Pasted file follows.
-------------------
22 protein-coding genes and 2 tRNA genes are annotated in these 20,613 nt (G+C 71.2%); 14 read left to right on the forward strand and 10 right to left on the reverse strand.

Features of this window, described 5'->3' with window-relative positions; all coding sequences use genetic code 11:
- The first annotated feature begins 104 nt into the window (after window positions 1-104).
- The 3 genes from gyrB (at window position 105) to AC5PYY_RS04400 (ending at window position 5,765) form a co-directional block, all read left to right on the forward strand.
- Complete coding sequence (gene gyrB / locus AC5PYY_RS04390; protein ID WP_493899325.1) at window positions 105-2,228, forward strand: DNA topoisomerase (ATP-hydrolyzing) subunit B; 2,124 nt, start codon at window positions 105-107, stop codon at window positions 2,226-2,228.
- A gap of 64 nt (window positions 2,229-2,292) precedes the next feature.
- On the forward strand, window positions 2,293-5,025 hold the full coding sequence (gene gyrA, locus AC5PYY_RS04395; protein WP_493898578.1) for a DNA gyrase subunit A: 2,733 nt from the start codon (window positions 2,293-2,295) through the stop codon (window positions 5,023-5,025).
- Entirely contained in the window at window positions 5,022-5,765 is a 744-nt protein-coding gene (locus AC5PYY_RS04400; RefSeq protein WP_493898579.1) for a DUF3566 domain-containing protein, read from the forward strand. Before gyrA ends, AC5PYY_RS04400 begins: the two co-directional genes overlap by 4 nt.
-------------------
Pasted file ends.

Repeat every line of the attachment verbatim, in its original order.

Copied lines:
22 protein-coding genes and 2 tRNA genes are annotated in these 20,613 nt (G+C 71.2%); 14 read left to right on the forward strand and 10 right to left on the reverse strand.

Features of this window, described 5'->3' with window-relative positions; all coding sequences use genetic code 11:
- The first annotated feature begins 104 nt into the window (after window positions 1-104).
- The 3 genes from gyrB (at window position 105) to AC5PYY_RS04400 (ending at window position 5,765) form a co-directional block, all read left to right on the forward strand.
- Complete coding sequence (gene gyrB / locus AC5PYY_RS04390; protein ID WP_493899325.1) at window positions 105-2,228, forward strand: DNA topoisomerase (ATP-hydrolyzing) subunit B; 2,124 nt, start codon at window positions 105-107, stop codon at window positions 2,226-2,228.
- A gap of 64 nt (window positions 2,229-2,292) precedes the next feature.
- On the forward strand, window positions 2,293-5,025 hold the full coding sequence (gene gyrA, locus AC5PYY_RS04395; protein WP_493898578.1) for a DNA gyrase subunit A: 2,733 nt from the start codon (window positions 2,293-2,295) through the stop codon (window positions 5,023-5,025).
- Entirely contained in the window at window positions 5,022-5,765 is a 744-nt protein-coding gene (locus AC5PYY_RS04400; RefSeq protein WP_493898579.1) for a DUF3566 domain-containing protein, read from the forward strand. Before gyrA ends, AC5PYY_RS04400 begins: the two co-directional genes overlap by 4 nt.